The move to eliminate mosquito buses was met with resistance from the Singapore Bus Owners’ Association and from office workers and parents of schoolchildren, especially those living in the rural districts, who depended on the buses to get to work or school.29

However, even without this action by the municipality, the obsolescence of the Ford Model T, and thus the mosquito buses, seemed inevitable, as the Ford Motor Company had ceased production of the Model T in 1927.30


To replace the mosquito bus services, the municipality’s introduced the Singapore Omnibus Services in 1933; however, the company went into liquidation within a few months of operation.31 Following the dwindling number of mosquito buses, the STC, which operated omnibuses and trolleybuses, gained a monopoly on bus services in the town area. In 1934, when the STC trolleybuses and omnibuses replaced mosquito buses, the routines of office workers and schoolchildren were affected by problems such as overcrowding and poor accessibility.32

By 1939, mosquito buses had stopped plying main roads in the town centre, and were operating only the Pasir Panjang route.33

Legacy
At the lowest point of their popularity, mosquito buses were reported negatively in the daily newspapers and their operators were said to be discriminated against by the authorities.34 However, they were still called to perform essential public services during transport crises. In 1938, when STC employees went on a six-week strike, the registrar of vehicles had little choice but to arrange an emergency bus service provided by mosquito buses.35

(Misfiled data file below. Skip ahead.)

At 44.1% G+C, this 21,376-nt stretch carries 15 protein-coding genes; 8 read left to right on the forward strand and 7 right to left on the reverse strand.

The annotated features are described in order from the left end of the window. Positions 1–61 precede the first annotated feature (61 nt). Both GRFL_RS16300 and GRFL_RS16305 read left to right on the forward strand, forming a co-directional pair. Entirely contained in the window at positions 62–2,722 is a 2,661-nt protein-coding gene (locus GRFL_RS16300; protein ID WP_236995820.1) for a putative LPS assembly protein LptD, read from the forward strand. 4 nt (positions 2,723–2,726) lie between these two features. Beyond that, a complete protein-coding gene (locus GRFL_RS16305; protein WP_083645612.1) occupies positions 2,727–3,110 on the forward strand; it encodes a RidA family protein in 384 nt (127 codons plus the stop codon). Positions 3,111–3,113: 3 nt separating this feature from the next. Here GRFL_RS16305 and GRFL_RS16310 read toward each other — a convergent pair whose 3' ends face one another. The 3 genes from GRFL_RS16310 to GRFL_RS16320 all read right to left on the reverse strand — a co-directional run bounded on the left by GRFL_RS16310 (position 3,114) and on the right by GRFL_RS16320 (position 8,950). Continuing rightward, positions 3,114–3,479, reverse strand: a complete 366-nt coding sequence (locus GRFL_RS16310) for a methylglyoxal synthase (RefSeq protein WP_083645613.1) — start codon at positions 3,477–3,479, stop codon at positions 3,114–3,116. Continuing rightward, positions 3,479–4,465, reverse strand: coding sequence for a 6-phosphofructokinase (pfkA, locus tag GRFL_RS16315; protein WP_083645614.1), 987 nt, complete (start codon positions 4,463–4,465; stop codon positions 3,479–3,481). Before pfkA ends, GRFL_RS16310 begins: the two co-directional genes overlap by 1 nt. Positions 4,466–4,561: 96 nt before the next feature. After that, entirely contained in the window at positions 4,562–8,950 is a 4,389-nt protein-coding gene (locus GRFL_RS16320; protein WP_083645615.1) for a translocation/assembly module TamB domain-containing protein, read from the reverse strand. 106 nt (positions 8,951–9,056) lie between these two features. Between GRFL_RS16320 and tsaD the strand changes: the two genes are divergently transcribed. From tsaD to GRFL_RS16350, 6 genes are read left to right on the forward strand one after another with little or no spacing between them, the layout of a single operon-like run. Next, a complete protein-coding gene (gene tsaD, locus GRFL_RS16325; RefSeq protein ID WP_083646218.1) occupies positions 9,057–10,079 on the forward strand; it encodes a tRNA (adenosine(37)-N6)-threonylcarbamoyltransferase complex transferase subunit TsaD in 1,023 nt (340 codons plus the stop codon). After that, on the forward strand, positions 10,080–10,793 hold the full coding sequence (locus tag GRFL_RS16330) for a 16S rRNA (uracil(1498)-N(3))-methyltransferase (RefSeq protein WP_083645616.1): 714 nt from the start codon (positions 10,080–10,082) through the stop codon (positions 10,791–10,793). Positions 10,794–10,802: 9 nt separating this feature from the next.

At the onset of the Japanese Occupation (1942–45), the state of civilian transport services rapidly deteriorated following the Japanese aerial bombardment in December 1941. This, in addition to bomb damage sustained by the trolleybuses’ electrical cables and poles, placed added strain on trolleybus services.36 As a result, some mosquito buses were repaired and seen on the roads again during the war, in an effort to supplement STC’s services.37

The legacy of the pioneer Chinese bus companies that operated the mosquito buses remains to this day. The 10 companies, or their successors, underwent a series of amalgamations to eventually form three companies in April 1970: Amalgamated Bus Services, Associated Bus Company and United Bus Company.38 In 1973, these three companies were merged to form the Singapore Bus Service Limited, now known as SBS Transit Limited.39



Author
Ibrahim Tahir



References
1. “People Movers of the Past,” Straits Times, 6 November 2004, 15 (From NewspaperSG); IIsa Sharp, The Journey: Singapore’s Land Transport Story (Singapore: Land Transport Authority of Singapore, 2005), 47. (Call no. RSING q388.4095957 SHA)